LOCAL ELECTIONS / L.A. MAYOR : Leaders Plan Guide for Winner of Runoff


Looking beyond the June election, an influential group of academics and community leaders is compiling a proposed blueprint for the first 100 days of Los Angeles' next mayoral administration.

The group was founded by a supporter of candidate Richard Riordan, and a number of its members are political conservatives. However, others on the panel support Michael Woo or are undecided, and the group's stated purpose is to remain above the political fray.

Called the Study Group on the First 100 Days, the group thus far has met twice behind the scenes to grapple with improving the city's neighborhoods, increasing public safety, boosting the economy, reforming government's structure and addressing the city's budget shortfall.

As the group looks beyond the campaign, other organizations have arranged for at least three debates before the June 8 election, it was learned Monday. The debates will be May 11 at Stephen Wise Temple in West Los Angeles, May 26 on KABC radio and June 5 on KTTV Channel 11, according to officials in both campaigns.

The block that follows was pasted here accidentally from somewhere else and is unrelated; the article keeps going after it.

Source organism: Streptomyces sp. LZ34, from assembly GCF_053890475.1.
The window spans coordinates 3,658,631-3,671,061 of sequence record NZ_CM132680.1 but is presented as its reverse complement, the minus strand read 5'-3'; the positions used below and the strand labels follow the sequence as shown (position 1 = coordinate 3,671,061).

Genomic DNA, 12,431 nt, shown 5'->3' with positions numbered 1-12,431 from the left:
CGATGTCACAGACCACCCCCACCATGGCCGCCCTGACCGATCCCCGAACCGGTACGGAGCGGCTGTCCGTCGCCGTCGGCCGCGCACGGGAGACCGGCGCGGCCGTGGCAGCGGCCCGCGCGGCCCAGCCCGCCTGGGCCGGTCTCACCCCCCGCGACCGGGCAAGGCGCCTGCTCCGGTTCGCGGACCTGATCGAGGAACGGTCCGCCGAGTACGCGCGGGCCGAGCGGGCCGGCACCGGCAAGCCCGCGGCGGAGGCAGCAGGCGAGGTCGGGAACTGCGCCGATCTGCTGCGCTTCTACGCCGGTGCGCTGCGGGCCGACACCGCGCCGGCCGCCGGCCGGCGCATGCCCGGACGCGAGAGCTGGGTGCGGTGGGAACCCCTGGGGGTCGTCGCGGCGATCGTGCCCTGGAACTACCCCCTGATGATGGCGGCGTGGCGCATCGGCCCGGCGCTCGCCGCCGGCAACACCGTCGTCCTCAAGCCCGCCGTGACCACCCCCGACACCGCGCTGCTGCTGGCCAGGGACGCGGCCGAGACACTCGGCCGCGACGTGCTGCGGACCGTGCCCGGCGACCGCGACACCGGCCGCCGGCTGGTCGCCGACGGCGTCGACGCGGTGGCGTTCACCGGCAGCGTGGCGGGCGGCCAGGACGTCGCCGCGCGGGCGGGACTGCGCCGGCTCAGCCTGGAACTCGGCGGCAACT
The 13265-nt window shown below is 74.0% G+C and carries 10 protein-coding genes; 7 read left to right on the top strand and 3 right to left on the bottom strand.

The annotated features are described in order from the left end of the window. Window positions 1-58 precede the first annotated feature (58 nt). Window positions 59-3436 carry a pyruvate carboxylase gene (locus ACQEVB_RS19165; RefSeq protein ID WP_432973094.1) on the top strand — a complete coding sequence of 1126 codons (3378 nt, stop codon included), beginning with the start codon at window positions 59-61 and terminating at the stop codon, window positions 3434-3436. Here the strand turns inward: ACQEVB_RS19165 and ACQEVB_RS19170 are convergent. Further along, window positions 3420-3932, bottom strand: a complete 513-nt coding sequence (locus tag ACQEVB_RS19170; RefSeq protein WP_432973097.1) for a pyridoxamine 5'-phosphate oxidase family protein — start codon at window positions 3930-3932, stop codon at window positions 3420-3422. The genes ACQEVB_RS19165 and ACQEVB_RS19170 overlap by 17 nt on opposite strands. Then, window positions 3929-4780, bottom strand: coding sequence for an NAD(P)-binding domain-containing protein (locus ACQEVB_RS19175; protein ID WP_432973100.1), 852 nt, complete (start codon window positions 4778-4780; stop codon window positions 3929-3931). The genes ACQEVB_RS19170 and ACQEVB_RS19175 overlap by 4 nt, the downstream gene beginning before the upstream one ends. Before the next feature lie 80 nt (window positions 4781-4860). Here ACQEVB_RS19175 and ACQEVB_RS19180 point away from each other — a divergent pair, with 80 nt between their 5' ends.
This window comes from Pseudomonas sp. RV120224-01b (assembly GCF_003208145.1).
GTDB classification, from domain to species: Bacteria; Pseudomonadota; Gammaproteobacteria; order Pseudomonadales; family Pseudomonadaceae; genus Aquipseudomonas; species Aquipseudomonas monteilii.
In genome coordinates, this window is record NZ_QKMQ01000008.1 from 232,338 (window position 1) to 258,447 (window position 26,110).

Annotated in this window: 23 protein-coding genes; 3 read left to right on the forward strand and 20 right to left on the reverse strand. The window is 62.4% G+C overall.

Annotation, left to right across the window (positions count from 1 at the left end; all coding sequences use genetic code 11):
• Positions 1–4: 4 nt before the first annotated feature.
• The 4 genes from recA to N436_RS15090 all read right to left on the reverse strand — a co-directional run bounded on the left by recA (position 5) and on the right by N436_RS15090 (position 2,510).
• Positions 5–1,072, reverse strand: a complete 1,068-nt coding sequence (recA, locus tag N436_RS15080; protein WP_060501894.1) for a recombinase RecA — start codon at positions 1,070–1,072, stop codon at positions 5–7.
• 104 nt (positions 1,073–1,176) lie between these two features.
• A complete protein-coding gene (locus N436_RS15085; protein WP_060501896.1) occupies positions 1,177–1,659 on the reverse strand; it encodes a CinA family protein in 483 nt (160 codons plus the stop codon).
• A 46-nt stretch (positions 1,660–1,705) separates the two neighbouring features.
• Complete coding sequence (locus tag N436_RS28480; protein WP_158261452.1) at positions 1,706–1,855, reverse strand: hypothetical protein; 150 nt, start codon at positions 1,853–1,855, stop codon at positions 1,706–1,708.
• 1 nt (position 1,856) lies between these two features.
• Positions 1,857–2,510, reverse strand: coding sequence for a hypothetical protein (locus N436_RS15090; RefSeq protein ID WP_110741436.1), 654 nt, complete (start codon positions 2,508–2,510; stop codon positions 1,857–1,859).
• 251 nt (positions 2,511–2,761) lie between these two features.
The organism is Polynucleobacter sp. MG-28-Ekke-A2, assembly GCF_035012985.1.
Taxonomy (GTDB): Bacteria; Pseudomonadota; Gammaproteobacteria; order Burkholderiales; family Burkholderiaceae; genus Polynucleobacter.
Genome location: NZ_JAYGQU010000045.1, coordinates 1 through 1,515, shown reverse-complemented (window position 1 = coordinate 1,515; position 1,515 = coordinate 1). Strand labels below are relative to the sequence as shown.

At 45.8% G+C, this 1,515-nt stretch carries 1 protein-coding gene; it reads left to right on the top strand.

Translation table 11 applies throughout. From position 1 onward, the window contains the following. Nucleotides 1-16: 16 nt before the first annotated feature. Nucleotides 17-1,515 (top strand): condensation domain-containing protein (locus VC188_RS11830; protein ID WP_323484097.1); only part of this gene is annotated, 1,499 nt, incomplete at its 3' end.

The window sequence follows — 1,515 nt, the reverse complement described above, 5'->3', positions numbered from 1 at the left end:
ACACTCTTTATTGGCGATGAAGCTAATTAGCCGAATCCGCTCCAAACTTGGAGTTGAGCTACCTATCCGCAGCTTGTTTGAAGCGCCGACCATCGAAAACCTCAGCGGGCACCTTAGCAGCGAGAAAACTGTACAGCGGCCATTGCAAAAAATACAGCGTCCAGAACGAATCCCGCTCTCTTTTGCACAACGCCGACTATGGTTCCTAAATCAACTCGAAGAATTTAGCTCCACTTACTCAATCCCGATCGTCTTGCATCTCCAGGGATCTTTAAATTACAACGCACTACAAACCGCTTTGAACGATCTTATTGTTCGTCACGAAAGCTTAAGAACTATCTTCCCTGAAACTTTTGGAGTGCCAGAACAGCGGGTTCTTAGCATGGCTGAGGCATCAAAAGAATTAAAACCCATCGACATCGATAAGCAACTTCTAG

The debates may help address what some see as a dearth of substantive discussion in the campaign. Improving the caliber of the discourse is among the top priorities of the Study Group on the First 100 Days.

"In L.A. there's too little attention on policy," said one member, David Abel, a Woo backer who publishes an urban planning newsletter and heads the Abel & Associates consulting firm. "If we could lift the discussion with some thoughtful position papers and spend a little less time on the horse race, I think the city would benefit."